Got it. And then, maybe just following up on that. The 2019 guidance, does that include anything for the over 65 plan or the association plans or even improved carrier splits or a buyback?
It doesn’t include any of those items. We build the guidance from the ground up each year. We take a very prudent approach to that with existing distribution, existing products. We have new products coming on line, each of the items you mentioned, which will all give us a potential upside, if you go through the year. So, we have a pretty good view around what we will do in over 65 and we haven’t included any of that into the guidance. We like to go and execute and see some success before we build that in. So, there is certain opportunity for us; we’ll be talking about that a lot more through ‘19, but you’re quite right. None of those items are in the guidance.
Our next question comes from the line of George Sutton with Craig-Hallum. Please proceed with your question.
So, as we look at January 1st as a start date and December 31st as an end date, can you give us a sense of — because Gavin you mentioned, a growing list of carrier partners and distributors. Can you just give us a sense of how different December 31st might look from January 1st?
Yes. We’ve seen this great shift towards greater ecommerce. We saw that in the fourth quarter; we’ve seen that again through 2019. That’s really pleasing for us. I think we’ll see ecommerce being a greater share of our business and it has been historically. The longer duration plans, this has been a big focus of ours. I think we were very successful in 2018 of getting rid of these lower margin, lower benefit plans, which tended to not last as long as long either. So, I think really, it’s a — we’ll see this nice shift through the year with the greater emphasis on ecommerce, a greater emphasis on life on that ecommerce side. We have new products in that life space, we haven’t had before. We have a specific ecommerce life channel. I think in that over 65 spot, we will see some exciting things in that area. So, it’s a great year. We’re excited to work here and share with people as we best can.
I wanted to give you credit on your bold moves on the buyback side in Q4 in particular. So, also going and getting an increased credit line, I think the message is very clear, having an average purchase price of $36, you view current prices as very attractive and you put a credit line in place, not to have it unused; you put it in place to be active. Is that a fair assumption?
I think that’s very fair. We think that it’s a great use of our capital allocation strategy, it continues to be. And you are right, we’ve put the credit line in place for a reason and the approach will be consistent as it was in the fourth quarter. So, thanks for calling that out. It’s something we are happy to keep supporting up.
Our next question comes from the line of Greg Peters with Raymond James. Please proceed with your question.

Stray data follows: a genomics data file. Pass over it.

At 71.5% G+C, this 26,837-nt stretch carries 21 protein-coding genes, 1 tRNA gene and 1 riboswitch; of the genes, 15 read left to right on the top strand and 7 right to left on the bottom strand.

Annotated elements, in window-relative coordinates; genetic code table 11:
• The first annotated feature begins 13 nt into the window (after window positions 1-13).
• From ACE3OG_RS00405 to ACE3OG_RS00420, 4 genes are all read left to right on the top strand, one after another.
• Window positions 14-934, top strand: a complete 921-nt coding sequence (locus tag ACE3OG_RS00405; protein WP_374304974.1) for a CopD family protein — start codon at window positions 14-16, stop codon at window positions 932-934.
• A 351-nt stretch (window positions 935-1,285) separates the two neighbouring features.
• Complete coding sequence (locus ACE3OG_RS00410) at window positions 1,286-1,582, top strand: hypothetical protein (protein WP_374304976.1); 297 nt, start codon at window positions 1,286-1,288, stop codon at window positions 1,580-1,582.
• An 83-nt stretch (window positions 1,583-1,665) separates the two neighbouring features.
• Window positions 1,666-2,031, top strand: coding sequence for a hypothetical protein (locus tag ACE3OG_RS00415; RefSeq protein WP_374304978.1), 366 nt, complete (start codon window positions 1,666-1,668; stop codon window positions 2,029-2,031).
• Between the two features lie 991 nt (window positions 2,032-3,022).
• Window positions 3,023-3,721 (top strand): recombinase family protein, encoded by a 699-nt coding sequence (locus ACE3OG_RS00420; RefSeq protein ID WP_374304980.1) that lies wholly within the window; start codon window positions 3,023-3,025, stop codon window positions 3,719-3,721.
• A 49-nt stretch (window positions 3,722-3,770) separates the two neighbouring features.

Gavin, I look forward to hearing your accent in Spanish when you get upto speed there.
Yes. So, I guess, two questions, and I appreciate the color you provided around guidance both in revenue and adjusted EBITDA and earnings. And I’m just trying to bridge the gap between the new disclosure around expected duration units. Look at the results in 2018 versus 2017, you mentioned on the call that January and February were quite strong. Would it be reasonable for us to assume that the expected duration units is going to grow at a rate commensurate with revenue growth or is there some metric I’m missing in between the two?
Well, there is a link, but thing that we should see is over time as we’ve moved away from sort of lower margin products and we have more benefit rich and higher margin, we should see the durations increasing and then the revenue could increase at a faster rate than the duration units. So, it’s a very useful metric with submitted apps becoming a tougher comparison because moving from multiple three-month plans to longer duration plan and moving from lower margin to higher margin plans. So, the duration units is definitely a more meaningful stat. It’s certainly linked to revenue. But, what we are seeing is revenue growing at a faster rate than the durations are growing. So, I hope that’s helpful.
And Greg, the way that I would describe it is really our expected duration units are submitted policies during that period, multiplied time the expected lifetime value for each of those policies sold. So, my answer to you would be, yes. We continue to increase the persistency of our policies and force through many different components including MyBenefitsKeeper, that’s been a real I would say, a member management enhancement that allows the policies to stand longer.
I will follow-up with you offline. I guess, the other question — and I know you called it out to some degree on the balance sheet, Mike. But, I was looking just simply at your operating cash flow and it is down think around $19 million for the full year versus $42 million the prior. And I know that you mentioned the contract asset issue in the balance sheet. Can you give us some color around what’s going on in free cash? And would it be fair — is this going to be a revert back to some — the growth rate and free cash going to match revenue growth or earnings growth, or give us some sort of perspective on how we should be thinking about that?